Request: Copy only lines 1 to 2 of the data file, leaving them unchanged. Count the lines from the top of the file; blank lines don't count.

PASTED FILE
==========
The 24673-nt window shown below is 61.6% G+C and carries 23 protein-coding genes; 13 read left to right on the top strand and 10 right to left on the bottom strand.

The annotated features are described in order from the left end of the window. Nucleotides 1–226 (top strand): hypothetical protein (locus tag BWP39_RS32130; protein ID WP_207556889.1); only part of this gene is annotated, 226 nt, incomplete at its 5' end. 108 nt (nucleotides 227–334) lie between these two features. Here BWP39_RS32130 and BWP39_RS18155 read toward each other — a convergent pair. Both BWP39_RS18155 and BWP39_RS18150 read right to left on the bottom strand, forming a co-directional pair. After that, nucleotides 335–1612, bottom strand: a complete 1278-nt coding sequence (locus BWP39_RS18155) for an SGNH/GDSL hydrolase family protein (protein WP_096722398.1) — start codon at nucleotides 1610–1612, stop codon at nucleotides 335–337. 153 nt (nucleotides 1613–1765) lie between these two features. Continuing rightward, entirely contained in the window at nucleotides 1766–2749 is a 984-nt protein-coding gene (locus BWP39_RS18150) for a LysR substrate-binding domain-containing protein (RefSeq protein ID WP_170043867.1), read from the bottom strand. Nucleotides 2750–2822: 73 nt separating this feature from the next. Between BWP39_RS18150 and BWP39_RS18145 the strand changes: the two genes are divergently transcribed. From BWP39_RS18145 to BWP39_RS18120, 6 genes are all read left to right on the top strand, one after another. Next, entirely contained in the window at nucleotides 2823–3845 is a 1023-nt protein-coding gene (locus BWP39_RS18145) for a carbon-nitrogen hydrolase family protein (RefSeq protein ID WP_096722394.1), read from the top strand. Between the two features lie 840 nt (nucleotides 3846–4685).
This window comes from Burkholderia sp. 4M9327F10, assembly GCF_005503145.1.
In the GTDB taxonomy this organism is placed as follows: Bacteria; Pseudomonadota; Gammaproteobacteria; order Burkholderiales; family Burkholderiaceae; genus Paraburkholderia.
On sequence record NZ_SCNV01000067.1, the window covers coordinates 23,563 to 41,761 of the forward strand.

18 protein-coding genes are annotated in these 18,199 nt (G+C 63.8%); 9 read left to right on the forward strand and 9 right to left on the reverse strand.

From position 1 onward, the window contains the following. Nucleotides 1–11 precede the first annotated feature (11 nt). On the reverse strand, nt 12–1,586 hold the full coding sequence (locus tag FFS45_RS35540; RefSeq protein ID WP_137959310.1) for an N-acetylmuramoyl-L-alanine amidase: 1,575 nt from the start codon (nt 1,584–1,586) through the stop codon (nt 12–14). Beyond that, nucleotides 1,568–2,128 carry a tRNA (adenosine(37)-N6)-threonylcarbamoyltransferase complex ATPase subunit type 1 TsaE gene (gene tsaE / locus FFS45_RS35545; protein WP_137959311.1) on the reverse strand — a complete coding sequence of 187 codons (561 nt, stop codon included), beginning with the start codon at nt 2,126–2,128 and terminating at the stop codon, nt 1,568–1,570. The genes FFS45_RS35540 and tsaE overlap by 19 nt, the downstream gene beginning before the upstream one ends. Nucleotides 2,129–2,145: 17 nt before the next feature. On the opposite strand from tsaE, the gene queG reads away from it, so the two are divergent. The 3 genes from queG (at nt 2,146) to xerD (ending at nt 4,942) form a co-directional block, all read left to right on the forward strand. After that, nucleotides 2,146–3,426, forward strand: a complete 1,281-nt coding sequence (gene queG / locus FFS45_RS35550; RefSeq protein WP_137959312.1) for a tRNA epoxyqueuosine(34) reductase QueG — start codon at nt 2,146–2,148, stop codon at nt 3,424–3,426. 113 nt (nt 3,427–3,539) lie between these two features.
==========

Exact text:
The 24673-nt window shown below is 61.6% G+C and carries 23 protein-coding genes; 13 read left to right on the top strand and 10 right to left on the bottom strand.

The annotated features are described in order from the left end of the window. Nucleotides 1–226 (top strand): hypothetical protein (locus tag BWP39_RS32130; protein ID WP_207556889.1); only part of this gene is annotated, 226 nt, incomplete at its 5' end. 108 nt (nucleotides 227–334) lie between these two features. Here BWP39_RS32130 and BWP39_RS18155 read toward each other — a convergent pair. Both BWP39_RS18155 and BWP39_RS18150 read right to left on the bottom strand, forming a co-directional pair. After that, nucleotides 335–1612, bottom strand: a complete 1278-nt coding sequence (locus BWP39_RS18155) for an SGNH/GDSL hydrolase family protein (protein WP_096722398.1) — start codon at nucleotides 1610–1612, stop codon at nucleotides 335–337. 153 nt (nucleotides 1613–1765) lie between these two features. Continuing rightward, entirely contained in the window at nucleotides 1766–2749 is a 984-nt protein-coding gene (locus BWP39_RS18150) for a LysR substrate-binding domain-containing protein (RefSeq protein ID WP_170043867.1), read from the bottom strand. Nucleotides 2750–2822: 73 nt separating this feature from the next. Between BWP39_RS18150 and BWP39_RS18145 the strand changes: the two genes are divergently transcribed. From BWP39_RS18145 to BWP39_RS18120, 6 genes are all read left to right on the top strand, one after another. Next, entirely contained in the window at nucleotides 2823–3845 is a 1023-nt protein-coding gene (locus BWP39_RS18145) for a carbon-nitrogen hydrolase family protein (RefSeq protein ID WP_096722394.1), read from the top strand. Between the two features lie 840 nt (nucleotides 3846–4685).